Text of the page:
The CLIPPER Microprocessor

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Kevin Kissell

Oct 8, 1985, 2:35:55 PM10/8/85
Since the Fairchild CLIPPER (tm of Fairchild Camera and Instrument
and all that) microprocessor is now public knowledge, it seems only fair to
post a quick description of the architecture to the net.

The CLIPPER CPU is a 32-bit microprocessor, implemented in 2-micron
CMOS. It is not really a RISC chip, but it does directly execute all of its
instructions without any microcode interpretation. It is a load-store machine,
with a linear 32-bit address space. There are two sets of 16 general-purpose
32-bit registers; one set for the user, and one for supervisory (kernel) mode,
plus a set of 8 double-precision floating-point registers. Integer and IEEE-
compatible floating-point execution units operate as parallel functional units,
both being fed by a two-stage (not counting the IB) instruction pipe. The
integer execution unit itself is pipelined in three stages, and instructions
may be executing concurrently at all three. Integer ALU operations and
register transfers require only a single cycle at each stage, and since the
CPU runs on a single-phase 33MHz clock, I guess we could say it has a burst
execution rate of 33 Mips. Somewhat more realistically, on the Patterson
benchmarks it averages out to between 4 and 8 Mips, depending on the benchmark.
We tend to think of CLIPPER as a 5 Mips machine.

The companion chip to the CLIPPER CPU is the "CAMMU" or cache/MMU.
The CPU chip has a Harvard-like dual-bus architecture, and putting CAMMUs
on both the data and instruction buses allows the pipelined CPU to fetch
instructions and access data at the same time. Each cache is a 4K real-
address cache, two-way set-associative, and organized as 256 16-byte
("quadword") lines. In instruction mode, the cache autonomously prefetches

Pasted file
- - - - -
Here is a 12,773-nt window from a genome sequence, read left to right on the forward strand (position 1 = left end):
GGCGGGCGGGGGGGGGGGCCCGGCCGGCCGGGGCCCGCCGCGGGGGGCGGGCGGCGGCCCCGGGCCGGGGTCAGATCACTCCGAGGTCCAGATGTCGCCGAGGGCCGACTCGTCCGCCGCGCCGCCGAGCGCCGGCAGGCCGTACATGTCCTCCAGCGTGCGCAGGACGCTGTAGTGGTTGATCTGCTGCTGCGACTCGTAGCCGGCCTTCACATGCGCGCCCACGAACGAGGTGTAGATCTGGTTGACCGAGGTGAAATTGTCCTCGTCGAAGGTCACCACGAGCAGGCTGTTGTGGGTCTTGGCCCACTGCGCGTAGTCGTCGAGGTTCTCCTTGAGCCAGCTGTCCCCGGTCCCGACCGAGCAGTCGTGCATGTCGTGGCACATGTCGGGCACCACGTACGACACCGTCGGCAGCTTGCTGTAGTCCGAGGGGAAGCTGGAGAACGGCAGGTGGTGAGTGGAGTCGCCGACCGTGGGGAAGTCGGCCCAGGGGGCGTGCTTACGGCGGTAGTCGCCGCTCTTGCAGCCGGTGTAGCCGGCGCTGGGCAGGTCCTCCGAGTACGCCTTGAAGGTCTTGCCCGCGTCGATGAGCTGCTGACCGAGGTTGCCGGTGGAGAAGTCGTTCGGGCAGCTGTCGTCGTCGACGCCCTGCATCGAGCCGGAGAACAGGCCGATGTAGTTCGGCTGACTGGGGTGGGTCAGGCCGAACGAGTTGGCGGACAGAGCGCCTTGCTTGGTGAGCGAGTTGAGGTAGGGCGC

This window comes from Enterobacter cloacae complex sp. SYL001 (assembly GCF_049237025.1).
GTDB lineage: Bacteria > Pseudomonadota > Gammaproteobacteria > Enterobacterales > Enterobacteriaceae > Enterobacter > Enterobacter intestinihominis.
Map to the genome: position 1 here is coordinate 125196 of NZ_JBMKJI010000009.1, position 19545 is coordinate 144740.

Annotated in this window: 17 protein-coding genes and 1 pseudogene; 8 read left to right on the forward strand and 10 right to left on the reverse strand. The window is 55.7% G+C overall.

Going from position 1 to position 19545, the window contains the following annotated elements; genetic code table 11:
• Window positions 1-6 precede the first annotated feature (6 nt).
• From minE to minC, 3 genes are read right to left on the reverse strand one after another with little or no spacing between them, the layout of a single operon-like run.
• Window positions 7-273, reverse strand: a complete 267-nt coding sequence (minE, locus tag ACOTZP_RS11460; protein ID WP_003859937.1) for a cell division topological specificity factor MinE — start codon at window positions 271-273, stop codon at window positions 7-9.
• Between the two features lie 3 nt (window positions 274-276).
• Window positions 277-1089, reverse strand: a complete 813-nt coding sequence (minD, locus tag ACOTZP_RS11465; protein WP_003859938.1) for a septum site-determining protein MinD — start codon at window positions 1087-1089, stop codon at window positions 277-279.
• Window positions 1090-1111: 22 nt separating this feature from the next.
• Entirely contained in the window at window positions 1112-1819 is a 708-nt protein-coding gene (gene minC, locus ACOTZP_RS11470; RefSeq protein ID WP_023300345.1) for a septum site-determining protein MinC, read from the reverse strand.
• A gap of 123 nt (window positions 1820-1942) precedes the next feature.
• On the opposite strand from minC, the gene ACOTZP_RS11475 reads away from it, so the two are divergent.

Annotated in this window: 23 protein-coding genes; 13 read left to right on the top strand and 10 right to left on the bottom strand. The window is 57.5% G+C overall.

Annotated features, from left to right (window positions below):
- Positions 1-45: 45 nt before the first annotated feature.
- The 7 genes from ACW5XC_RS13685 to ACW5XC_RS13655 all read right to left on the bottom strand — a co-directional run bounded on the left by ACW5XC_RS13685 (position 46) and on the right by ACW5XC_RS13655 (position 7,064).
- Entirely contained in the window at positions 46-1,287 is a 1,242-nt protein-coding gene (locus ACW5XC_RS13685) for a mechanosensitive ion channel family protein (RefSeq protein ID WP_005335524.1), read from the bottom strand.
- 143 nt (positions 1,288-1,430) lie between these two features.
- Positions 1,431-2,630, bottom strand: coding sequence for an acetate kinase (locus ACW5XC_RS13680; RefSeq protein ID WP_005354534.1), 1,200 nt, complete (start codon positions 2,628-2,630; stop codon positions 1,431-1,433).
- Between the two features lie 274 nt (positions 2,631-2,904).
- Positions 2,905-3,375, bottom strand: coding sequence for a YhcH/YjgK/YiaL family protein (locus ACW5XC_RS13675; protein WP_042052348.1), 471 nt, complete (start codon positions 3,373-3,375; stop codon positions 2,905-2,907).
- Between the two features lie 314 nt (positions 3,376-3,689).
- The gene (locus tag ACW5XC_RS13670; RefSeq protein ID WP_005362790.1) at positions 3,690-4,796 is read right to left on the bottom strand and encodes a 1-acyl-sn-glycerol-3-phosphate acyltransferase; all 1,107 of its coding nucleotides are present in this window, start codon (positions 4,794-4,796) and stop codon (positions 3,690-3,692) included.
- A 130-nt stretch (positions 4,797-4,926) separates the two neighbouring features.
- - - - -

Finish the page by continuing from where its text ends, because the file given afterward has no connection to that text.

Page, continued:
instructions from 32-bit memory in quadword bursts. For data, the cache can
employ either write-through or copy-back policies, selectable on a per-page
basis by a field in the page table entry. The MMUs provide distinct user
and supervisor maps, with 4K pages, using a two-level lookup scheme. There
is a translation-lookaside buffer (TLB), also two-way set-associative, which
caches up to 128 translations in each CAMMU. The CAMMU's interface to system
memory is a multiplexed, synchronous, 32-bit bus, clocked at either 1/2 or
1/4 of the CPU clock.

Kevin D. Kissell
Fairchild Advanced Processor Division
uucp: {ihnp4 decvax}!decwrl!\
{ucbvax sdcrdcf}!hplabs!/

Kevin Kissell

Oct 14, 1985, 8:59:47 PM10/14/85
(Note: A previous version of this posting escaped spar on Friday with
an erroneous digit in the toll-free number. Sorry, folks.)

There is now a toll-free "800" number for CLIPPER information requests:

(800) 423-5516

in California, (not free)

(415) 858-4579

Outside the U.S., you can write to:

Chris Souder
Fairchild Advanced Processor Division
4001 Miranda Ave. MS 30-7070
Palo Alto, CA 94304

Data sheets should be available in about a month.

Again, profuse appologies for such commercial traffic in net.arch.

Peter Kendell

Oct 15, 1985, 4:55:21 AM10/15/85
Xpath: stc stc-b stc-a
Xref: ukc net.arch:1807 net.micro:9513

In article <5...@spar.UUCP> kis...@spar.UUCP (Kevin Kissell) writes:
>There is now a troll-free "800" number for CLIPPER information requests:
> ^^^^^^^^^^

Whew! That's a relief. I was getting really bored with
having to wait until daylight before calling!

Now, about that brug-free software I was after....8+}
Peter Kendell <pe...@stc.UUCP>


'Only too far is far enough'

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